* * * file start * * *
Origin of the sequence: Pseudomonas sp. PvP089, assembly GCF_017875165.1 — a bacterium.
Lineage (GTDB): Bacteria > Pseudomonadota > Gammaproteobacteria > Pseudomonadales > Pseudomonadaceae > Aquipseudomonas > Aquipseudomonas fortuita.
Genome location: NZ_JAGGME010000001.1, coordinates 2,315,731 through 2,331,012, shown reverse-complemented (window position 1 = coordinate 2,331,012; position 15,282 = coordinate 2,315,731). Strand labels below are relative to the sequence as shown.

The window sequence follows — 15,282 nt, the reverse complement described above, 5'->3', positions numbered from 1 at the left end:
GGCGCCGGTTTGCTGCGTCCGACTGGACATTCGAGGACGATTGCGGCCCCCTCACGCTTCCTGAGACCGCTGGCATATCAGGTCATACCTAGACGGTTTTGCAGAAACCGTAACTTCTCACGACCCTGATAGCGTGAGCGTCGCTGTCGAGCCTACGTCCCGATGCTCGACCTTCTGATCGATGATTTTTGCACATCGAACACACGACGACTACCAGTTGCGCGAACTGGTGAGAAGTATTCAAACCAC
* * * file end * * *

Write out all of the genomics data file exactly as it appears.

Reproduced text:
Origin of the sequence: Pseudomonas sp. PvP089, assembly GCF_017875165.1 — a bacterium.
Lineage (GTDB): Bacteria > Pseudomonadota > Gammaproteobacteria > Pseudomonadales > Pseudomonadaceae > Aquipseudomonas > Aquipseudomonas fortuita.
Genome location: NZ_JAGGME010000001.1, coordinates 2,315,731 through 2,331,012, shown reverse-complemented (window position 1 = coordinate 2,331,012; position 15,282 = coordinate 2,315,731). Strand labels below are relative to the sequence as shown.

The window sequence follows — 15,282 nt, the reverse complement described above, 5'->3', positions numbered from 1 at the left end:
GGCGCCGGTTTGCTGCGTCCGACTGGACATTCGAGGACGATTGCGGCCCCCTCACGCTTCCTGAGACCGCTGGCATATCAGGTCATACCTAGACGGTTTTGCAGAAACCGTAACTTCTCACGACCCTGATAGCGTGAGCGTCGCTGTCGAGCCTACGTCCCGATGCTCGACCTTCTGATCGATGATTTTTGCACATCGAACACACGACGACTACCAGTTGCGCGAACTGGTGAGAAGTATTCAAACCAC